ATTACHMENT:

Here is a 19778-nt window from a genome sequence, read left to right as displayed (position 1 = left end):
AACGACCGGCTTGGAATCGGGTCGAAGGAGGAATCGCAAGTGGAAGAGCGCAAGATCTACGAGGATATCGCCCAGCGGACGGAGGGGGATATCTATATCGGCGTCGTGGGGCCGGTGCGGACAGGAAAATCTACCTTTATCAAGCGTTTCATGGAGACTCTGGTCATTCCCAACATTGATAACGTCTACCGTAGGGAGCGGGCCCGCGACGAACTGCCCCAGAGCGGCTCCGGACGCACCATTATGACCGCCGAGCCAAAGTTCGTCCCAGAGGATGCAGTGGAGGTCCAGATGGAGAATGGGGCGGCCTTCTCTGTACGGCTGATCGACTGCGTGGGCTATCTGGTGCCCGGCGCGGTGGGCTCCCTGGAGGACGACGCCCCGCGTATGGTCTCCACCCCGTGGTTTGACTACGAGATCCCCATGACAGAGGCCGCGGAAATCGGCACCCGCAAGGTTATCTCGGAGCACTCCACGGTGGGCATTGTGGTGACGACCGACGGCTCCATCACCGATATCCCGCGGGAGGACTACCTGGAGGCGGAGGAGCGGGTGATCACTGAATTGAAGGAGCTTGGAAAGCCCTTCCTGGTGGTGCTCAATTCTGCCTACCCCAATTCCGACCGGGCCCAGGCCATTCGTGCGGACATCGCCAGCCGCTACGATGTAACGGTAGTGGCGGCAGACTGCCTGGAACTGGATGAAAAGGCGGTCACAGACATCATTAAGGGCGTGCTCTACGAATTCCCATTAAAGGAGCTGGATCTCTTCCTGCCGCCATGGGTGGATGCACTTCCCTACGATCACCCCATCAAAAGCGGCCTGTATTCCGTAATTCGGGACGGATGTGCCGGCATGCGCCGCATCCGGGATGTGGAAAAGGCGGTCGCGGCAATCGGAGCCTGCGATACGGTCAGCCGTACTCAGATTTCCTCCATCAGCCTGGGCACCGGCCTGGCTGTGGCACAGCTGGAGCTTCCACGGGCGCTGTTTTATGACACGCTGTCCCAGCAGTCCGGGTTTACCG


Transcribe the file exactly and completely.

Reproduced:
Here is a 19778-nt window from a genome sequence, read left to right as displayed (position 1 = left end):
AACGACCGGCTTGGAATCGGGTCGAAGGAGGAATCGCAAGTGGAAGAGCGCAAGATCTACGAGGATATCGCCCAGCGGACGGAGGGGGATATCTATATCGGCGTCGTGGGGCCGGTGCGGACAGGAAAATCTACCTTTATCAAGCGTTTCATGGAGACTCTGGTCATTCCCAACATTGATAACGTCTACCGTAGGGAGCGGGCCCGCGACGAACTGCCCCAGAGCGGCTCCGGACGCACCATTATGACCGCCGAGCCAAAGTTCGTCCCAGAGGATGCAGTGGAGGTCCAGATGGAGAATGGGGCGGCCTTCTCTGTACGGCTGATCGACTGCGTGGGCTATCTGGTGCCCGGCGCGGTGGGCTCCCTGGAGGACGACGCCCCGCGTATGGTCTCCACCCCGTGGTTTGACTACGAGATCCCCATGACAGAGGCCGCGGAAATCGGCACCCGCAAGGTTATCTCGGAGCACTCCACGGTGGGCATTGTGGTGACGACCGACGGCTCCATCACCGATATCCCGCGGGAGGACTACCTGGAGGCGGAGGAGCGGGTGATCACTGAATTGAAGGAGCTTGGAAAGCCCTTCCTGGTGGTGCTCAATTCTGCCTACCCCAATTCCGACCGGGCCCAGGCCATTCGTGCGGACATCGCCAGCCGCTACGATGTAACGGTAGTGGCGGCAGACTGCCTGGAACTGGATGAAAAGGCGGTCACAGACATCATTAAGGGCGTGCTCTACGAATTCCCATTAAAGGAGCTGGATCTCTTCCTGCCGCCATGGGTGGATGCACTTCCCTACGATCACCCCATCAAAAGCGGCCTGTATTCCGTAATTCGGGACGGATGTGCCGGCATGCGCCGCATCCGGGATGTGGAAAAGGCGGTCGCGGCAATCGGAGCCTGCGATACGGTCAGCCGTACTCAGATTTCCTCCATCAGCCTGGGCACCGGCCTGGCTGTGGCACAGCTGGAGCTTCCACGGGCGCTGTTTTATGACACGCTGTCCCAGCAGTCCGGGTTTACCG